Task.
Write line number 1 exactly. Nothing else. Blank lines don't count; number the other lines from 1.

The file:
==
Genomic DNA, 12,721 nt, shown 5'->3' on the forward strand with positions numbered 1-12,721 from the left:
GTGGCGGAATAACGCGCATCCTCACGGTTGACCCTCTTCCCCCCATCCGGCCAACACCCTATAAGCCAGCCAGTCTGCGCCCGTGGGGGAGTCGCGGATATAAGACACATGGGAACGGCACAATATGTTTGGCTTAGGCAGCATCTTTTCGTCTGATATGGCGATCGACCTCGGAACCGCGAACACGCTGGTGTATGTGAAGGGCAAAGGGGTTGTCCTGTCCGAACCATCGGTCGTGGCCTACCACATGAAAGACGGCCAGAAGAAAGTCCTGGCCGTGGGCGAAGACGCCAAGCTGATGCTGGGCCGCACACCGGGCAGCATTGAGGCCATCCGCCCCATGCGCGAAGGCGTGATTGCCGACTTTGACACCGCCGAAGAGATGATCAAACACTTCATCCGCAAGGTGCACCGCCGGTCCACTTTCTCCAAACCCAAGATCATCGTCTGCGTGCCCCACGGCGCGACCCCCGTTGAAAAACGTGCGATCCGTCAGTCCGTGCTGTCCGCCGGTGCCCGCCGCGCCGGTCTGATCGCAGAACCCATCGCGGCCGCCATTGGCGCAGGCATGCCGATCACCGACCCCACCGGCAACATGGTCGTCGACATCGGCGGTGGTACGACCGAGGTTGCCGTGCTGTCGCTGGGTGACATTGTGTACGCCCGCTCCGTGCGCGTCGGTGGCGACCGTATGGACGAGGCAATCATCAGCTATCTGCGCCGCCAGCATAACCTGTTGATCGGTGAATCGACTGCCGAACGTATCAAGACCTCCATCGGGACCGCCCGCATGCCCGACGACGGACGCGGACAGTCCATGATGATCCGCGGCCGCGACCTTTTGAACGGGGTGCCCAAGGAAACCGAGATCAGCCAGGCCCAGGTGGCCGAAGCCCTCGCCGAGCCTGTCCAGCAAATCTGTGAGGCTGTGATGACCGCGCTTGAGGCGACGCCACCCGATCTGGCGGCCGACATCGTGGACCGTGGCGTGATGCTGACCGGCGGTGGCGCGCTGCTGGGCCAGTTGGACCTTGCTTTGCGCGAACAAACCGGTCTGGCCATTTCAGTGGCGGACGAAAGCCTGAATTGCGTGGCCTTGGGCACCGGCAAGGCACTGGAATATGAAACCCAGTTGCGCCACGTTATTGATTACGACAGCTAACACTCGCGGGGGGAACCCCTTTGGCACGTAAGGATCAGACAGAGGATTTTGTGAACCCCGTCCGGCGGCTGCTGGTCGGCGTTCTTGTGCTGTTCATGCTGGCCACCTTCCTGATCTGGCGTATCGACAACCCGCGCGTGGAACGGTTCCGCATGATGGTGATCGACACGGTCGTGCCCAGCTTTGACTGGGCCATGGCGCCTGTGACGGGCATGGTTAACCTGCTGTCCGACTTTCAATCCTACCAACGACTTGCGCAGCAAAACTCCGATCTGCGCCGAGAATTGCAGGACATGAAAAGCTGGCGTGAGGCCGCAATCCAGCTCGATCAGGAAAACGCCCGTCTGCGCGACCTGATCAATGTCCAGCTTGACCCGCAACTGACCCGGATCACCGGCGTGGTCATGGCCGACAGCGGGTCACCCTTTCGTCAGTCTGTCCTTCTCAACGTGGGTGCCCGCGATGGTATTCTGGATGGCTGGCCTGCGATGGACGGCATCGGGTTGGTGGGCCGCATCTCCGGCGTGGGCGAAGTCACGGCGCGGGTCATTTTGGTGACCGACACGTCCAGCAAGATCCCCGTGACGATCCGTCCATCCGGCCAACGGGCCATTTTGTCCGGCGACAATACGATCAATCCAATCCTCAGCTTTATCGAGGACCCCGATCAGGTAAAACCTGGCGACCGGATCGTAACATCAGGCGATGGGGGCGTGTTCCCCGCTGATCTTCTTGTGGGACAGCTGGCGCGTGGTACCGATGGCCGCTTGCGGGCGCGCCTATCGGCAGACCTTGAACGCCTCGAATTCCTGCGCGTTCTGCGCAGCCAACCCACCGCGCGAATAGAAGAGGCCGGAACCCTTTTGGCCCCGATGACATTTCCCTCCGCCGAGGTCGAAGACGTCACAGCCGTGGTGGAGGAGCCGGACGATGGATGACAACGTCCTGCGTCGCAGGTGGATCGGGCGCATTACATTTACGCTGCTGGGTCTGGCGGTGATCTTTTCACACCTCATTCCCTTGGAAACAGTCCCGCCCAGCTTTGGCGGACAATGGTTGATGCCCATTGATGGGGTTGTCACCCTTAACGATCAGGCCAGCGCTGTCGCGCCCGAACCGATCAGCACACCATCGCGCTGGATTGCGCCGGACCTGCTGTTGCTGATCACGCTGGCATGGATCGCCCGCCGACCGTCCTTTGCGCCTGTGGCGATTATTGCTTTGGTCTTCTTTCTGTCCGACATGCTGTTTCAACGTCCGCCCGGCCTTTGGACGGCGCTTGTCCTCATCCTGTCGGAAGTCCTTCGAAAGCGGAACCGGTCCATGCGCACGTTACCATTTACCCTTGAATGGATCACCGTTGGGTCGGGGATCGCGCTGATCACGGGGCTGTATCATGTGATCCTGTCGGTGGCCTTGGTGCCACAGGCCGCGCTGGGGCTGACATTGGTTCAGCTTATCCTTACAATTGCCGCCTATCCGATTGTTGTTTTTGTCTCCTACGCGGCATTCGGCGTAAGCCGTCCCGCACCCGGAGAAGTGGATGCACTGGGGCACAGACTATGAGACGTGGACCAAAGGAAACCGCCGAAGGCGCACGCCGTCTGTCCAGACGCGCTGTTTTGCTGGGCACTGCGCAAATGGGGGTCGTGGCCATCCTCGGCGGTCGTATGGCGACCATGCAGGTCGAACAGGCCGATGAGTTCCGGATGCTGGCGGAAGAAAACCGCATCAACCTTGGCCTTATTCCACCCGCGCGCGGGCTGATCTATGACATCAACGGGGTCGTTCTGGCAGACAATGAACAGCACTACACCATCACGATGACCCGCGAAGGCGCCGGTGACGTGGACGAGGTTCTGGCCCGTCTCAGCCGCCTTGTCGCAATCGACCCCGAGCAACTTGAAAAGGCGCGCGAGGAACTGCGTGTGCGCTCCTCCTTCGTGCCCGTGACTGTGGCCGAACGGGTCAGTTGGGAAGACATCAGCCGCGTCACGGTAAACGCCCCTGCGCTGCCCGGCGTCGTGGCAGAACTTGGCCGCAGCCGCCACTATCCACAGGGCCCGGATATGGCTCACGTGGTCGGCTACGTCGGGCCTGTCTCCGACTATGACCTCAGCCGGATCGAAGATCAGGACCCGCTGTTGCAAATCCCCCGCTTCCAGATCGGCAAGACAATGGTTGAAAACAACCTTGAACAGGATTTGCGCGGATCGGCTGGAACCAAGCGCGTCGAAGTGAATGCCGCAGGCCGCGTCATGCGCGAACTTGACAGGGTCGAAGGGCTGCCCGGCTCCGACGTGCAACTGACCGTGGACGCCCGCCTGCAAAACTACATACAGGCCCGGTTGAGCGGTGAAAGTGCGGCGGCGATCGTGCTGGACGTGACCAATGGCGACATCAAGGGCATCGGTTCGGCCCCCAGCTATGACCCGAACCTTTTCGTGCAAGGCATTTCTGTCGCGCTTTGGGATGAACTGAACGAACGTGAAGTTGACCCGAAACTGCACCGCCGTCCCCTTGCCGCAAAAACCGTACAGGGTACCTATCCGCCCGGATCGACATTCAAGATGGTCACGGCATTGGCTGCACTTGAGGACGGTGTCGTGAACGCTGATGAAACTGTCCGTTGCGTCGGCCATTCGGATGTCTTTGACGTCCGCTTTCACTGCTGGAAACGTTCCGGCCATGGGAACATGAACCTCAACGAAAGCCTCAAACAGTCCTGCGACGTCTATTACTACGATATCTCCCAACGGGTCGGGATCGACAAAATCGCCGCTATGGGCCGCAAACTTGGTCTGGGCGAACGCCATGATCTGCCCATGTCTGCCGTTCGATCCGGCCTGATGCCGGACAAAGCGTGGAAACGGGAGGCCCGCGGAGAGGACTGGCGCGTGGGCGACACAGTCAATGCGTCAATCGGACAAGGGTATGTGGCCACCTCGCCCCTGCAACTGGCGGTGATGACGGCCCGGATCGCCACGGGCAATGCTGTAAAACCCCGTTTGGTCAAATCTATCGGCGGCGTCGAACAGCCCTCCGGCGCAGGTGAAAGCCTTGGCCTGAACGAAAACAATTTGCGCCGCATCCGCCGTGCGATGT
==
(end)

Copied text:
Genomic DNA, 12,721 nt, shown 5'->3' on the forward strand with positions numbered 1-12,721 from the left: